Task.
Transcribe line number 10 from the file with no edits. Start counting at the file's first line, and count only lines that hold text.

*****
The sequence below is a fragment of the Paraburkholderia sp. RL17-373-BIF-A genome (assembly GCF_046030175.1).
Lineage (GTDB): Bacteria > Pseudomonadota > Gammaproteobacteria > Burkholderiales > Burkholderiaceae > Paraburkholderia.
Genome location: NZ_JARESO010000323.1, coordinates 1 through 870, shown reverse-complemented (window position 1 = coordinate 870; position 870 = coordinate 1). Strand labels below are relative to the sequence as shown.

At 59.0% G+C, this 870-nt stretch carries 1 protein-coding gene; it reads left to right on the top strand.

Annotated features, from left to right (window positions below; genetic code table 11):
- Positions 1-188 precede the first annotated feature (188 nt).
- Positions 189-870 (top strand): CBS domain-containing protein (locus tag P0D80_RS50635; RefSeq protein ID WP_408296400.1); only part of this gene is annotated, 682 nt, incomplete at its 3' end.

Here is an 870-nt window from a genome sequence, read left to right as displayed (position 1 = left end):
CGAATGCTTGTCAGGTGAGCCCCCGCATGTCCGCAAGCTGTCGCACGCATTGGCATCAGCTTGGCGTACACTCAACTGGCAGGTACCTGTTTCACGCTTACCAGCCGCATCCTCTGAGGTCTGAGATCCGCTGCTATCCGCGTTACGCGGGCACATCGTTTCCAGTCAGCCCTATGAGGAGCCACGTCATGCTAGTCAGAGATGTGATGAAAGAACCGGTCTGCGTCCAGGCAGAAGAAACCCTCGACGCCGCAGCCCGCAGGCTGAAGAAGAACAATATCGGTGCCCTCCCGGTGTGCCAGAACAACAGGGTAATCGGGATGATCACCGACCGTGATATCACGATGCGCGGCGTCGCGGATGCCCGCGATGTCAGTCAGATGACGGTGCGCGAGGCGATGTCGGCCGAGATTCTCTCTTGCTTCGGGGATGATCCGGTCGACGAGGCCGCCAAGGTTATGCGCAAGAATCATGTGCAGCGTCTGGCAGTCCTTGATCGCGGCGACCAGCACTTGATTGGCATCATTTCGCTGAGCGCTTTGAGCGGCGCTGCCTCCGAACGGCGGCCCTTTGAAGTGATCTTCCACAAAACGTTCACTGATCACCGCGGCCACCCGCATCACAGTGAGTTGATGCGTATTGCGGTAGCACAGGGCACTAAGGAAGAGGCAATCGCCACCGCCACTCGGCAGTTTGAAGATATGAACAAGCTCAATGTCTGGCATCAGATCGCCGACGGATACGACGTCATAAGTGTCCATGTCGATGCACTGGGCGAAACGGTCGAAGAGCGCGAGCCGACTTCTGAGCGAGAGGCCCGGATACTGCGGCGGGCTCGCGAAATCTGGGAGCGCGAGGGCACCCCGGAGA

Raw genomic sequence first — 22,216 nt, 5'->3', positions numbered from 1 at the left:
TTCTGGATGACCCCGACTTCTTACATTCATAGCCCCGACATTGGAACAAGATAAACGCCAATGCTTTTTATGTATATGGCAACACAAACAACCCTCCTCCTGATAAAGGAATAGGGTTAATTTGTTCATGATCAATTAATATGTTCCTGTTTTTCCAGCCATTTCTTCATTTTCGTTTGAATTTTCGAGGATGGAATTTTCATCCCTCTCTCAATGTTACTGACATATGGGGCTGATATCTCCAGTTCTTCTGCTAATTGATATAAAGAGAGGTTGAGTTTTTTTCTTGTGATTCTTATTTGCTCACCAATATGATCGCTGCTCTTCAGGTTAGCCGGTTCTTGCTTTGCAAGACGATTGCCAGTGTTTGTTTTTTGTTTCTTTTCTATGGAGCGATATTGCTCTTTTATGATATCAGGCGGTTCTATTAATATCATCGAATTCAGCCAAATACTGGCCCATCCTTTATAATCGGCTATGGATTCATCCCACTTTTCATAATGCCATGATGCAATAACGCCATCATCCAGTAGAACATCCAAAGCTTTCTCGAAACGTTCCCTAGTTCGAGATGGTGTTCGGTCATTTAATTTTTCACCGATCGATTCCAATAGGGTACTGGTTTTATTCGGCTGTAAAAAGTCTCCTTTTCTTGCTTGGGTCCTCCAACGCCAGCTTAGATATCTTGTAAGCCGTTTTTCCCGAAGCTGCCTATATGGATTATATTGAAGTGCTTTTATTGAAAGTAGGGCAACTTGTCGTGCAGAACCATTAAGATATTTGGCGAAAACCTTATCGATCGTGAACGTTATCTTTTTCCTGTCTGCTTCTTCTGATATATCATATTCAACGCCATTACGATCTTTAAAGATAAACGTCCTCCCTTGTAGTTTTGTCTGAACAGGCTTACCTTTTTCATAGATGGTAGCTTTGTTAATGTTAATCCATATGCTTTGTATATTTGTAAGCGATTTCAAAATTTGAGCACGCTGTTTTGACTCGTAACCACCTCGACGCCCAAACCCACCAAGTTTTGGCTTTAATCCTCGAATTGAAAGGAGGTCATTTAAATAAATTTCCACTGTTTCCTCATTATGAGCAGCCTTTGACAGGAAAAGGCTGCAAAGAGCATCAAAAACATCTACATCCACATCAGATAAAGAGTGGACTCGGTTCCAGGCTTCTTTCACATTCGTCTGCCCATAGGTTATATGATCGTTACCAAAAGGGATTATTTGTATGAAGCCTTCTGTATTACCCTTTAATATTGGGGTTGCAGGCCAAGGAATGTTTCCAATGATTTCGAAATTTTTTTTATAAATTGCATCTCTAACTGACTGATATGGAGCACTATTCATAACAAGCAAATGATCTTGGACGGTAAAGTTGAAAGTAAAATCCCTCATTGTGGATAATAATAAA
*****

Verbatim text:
Raw genomic sequence first — 22,216 nt, 5'->3', positions numbered from 1 at the left: